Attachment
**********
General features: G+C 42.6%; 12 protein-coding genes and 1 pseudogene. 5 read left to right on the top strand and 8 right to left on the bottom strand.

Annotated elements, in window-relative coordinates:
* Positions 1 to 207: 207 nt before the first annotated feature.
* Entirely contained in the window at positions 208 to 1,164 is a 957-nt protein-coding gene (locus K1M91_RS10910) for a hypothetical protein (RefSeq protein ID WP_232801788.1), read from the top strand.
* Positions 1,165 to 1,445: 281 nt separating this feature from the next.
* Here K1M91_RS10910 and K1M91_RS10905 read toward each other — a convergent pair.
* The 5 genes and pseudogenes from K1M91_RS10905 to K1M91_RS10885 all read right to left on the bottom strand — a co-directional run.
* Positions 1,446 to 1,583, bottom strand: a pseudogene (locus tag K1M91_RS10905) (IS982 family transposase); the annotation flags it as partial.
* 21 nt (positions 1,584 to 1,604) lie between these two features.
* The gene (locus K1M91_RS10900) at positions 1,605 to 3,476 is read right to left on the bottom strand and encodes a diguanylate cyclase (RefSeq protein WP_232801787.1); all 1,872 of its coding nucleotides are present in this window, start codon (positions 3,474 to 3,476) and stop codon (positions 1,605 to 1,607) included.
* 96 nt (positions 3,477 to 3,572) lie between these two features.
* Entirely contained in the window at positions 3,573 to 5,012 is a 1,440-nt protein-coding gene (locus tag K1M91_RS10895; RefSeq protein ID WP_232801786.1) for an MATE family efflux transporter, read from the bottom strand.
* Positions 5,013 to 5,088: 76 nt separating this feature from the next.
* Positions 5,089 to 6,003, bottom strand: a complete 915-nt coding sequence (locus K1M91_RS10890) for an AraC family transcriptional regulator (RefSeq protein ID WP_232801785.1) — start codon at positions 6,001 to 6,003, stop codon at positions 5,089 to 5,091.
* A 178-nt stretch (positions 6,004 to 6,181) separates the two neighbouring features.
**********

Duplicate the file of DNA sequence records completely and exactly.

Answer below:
General features: G+C 42.6%; 12 protein-coding genes and 1 pseudogene. 5 read left to right on the top strand and 8 right to left on the bottom strand.

Annotated elements, in window-relative coordinates:
* Positions 1 to 207: 207 nt before the first annotated feature.
* Entirely contained in the window at positions 208 to 1,164 is a 957-nt protein-coding gene (locus K1M91_RS10910) for a hypothetical protein (RefSeq protein ID WP_232801788.1), read from the top strand.
* Positions 1,165 to 1,445: 281 nt separating this feature from the next.
* Here K1M91_RS10910 and K1M91_RS10905 read toward each other — a convergent pair.
* The 5 genes and pseudogenes from K1M91_RS10905 to K1M91_RS10885 all read right to left on the bottom strand — a co-directional run.
* Positions 1,446 to 1,583, bottom strand: a pseudogene (locus tag K1M91_RS10905) (IS982 family transposase); the annotation flags it as partial.
* 21 nt (positions 1,584 to 1,604) lie between these two features.
* The gene (locus K1M91_RS10900) at positions 1,605 to 3,476 is read right to left on the bottom strand and encodes a diguanylate cyclase (RefSeq protein WP_232801787.1); all 1,872 of its coding nucleotides are present in this window, start codon (positions 3,474 to 3,476) and stop codon (positions 1,605 to 1,607) included.
* 96 nt (positions 3,477 to 3,572) lie between these two features.
* Entirely contained in the window at positions 3,573 to 5,012 is a 1,440-nt protein-coding gene (locus tag K1M91_RS10895; RefSeq protein ID WP_232801786.1) for an MATE family efflux transporter, read from the bottom strand.
* Positions 5,013 to 5,088: 76 nt separating this feature from the next.
* Positions 5,089 to 6,003, bottom strand: a complete 915-nt coding sequence (locus K1M91_RS10890) for an AraC family transcriptional regulator (RefSeq protein ID WP_232801785.1) — start codon at positions 6,001 to 6,003, stop codon at positions 5,089 to 5,091.
* A 178-nt stretch (positions 6,004 to 6,181) separates the two neighbouring features.